The affair broke out on Dec. 7 when some 36 rabbis signed a letter calling on their flocks not to sell or rent apartments to non-Jews -- meaning, in an Israeli context, basically Arabs. By Dec. 9, two separate developments had taken place: on the one hand, secular Israeli Jewish politicians were quick to denounce the rabbis; on the other hand, some 240 other religious figures expressed their support for the racist ruling. Now for all the disclaimers the secular politicians may make, the sad fact is that they have failed to take concrete action against the rabbis. They understand the rabbis may be crazy, but their craziness is quite mainstream: up to 46% of Israeli Jews don't want to live next to an Arab.
The curious thing is how news agencies try to present a "balanced account." Associated Press, in first reporting the racist ruling, claimed:
Israeli Jews have increasingly been questioning the loyalty of Arab citizens, who legally enjoy the same rights but tend to be poorer and discriminated against in state funding and job opportunities.
Arabs do not enjoy the same rights as Jews. Jews are entitled to the benefits of the Law of Return; Arabs are not. How can this influence someone's life? By affecting their ability to remain a citizen. Israel's Nationality Law provides that:
# 11. (a) Where an Israel national -
* (1) became an Israel national on the basis of false particulars; or
* (2) has been abroad for seven consecutive years and has no effective connection with Israel, and has not proved that his effective connection with Israel was severed otherwise than by his own volition; or
* (3) has committed an act constituting a breach of allegiance to the State of Israel,
the District Court may, on the application of the Minister, annul his nationality.
As can be seen, an Arab Israeli who pursues a career abroad may have his nationality revoked and loses any further right to it, while a Jewish Israeli in a similar situation can reapply for it under the Law of Return. Hardly the same rights for both groups of people.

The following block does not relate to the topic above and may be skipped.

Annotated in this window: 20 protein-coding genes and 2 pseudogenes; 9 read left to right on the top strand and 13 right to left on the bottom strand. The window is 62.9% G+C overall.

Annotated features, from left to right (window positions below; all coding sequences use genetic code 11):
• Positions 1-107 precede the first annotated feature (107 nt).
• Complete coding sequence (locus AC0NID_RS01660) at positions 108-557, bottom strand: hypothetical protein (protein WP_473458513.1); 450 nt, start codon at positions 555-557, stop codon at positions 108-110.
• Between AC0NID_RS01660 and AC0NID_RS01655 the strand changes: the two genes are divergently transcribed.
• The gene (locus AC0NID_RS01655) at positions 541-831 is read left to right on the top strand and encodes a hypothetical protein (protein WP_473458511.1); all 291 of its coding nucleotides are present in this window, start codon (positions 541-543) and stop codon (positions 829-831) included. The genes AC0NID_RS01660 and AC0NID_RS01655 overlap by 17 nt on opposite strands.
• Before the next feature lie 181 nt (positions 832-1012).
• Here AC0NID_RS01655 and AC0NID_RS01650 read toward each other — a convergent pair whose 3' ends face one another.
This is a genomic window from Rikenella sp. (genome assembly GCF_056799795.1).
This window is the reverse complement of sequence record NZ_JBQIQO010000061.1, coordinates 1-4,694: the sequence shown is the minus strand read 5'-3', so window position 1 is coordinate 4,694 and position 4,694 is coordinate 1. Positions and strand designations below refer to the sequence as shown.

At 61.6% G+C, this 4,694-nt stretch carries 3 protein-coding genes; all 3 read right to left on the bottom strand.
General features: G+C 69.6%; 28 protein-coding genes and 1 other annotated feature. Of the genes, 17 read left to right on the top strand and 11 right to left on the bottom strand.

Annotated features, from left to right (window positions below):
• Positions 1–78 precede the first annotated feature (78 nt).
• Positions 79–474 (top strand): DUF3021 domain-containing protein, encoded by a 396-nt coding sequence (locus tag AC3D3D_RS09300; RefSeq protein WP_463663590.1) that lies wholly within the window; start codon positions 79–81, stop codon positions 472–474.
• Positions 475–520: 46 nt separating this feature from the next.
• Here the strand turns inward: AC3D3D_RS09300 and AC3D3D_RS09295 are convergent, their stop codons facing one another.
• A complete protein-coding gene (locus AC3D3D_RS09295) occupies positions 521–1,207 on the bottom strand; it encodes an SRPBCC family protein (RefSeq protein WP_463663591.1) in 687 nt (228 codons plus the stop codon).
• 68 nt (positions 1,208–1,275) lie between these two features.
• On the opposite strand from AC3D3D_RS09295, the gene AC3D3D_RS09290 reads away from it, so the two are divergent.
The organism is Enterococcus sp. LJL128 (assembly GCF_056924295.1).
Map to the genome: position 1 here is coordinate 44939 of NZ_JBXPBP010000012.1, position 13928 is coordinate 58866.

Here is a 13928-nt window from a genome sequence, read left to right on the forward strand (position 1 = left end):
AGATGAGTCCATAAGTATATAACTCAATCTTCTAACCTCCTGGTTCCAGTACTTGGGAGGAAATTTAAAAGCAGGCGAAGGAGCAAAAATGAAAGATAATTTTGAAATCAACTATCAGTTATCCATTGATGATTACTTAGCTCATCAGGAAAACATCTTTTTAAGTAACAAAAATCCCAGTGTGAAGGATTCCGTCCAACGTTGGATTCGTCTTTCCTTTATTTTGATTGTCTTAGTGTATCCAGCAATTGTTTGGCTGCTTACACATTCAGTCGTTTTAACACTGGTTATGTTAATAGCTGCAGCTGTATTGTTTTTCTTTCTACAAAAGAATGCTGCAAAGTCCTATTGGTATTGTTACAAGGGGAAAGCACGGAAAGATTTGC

AP goes on to report:
Meanwhile, some members of the Arab minority have become radicalized by the Israeli-Palestinian conflict, and are openly speaking about turning the Jewish state into part of a binational state that would be home to Israelis and Palestinians both.
You see, one outrage cancels the other. The rabbis may want to deny housing to the Arabs, but the Arabs want a country for all. Both equally worrying forms of hate.
Still more from the venerable Associated Press:
Rabbi David Rosen, the interfaith adviser to Israel’s chief rabbinate, described the rabbis’ action as “disturbing” but said he did not think that the majority of the country’s rabbis would agree and called it a product of the lingering conflict between Israelis and Palestinians.
“The rabbinate as a whole isn’t xenophobic or hostile to Arabs,” Rosen said. “As long as the conflict goes on here, it’s logical to assume that the attitudes of all sides will harden, which is deeply regrettable.”
That this kind of logic can be presented without objections is striking. Of course, the Catholic clergy as a whole is not paedophilic, but child-molesting priests taint the whole Church so long as action isn't taken against them. At the very least, that "majority of the country’s rabbis" could produce a counter-document and shun their hateful colleagues. It hasn't happened. It won't happen.
Also, the "hardening" of positions is of a very diferent nature and significance when one group can hurt the other with its hard positions but not the other way round.
On Sunday, the hate festival seemed to continue as the rabbis of the Israeli Jewish city of Rosh Ha-Ayin, including the chief rabbi, declared a ban on hiring Arabs at stores which employ Jewish girls. "They want to steal our daughters" -- sound familiar?
Since the story was published in Hebrew and not picked up by main news agencies, Peres felt in no hurry to repudiate the incident.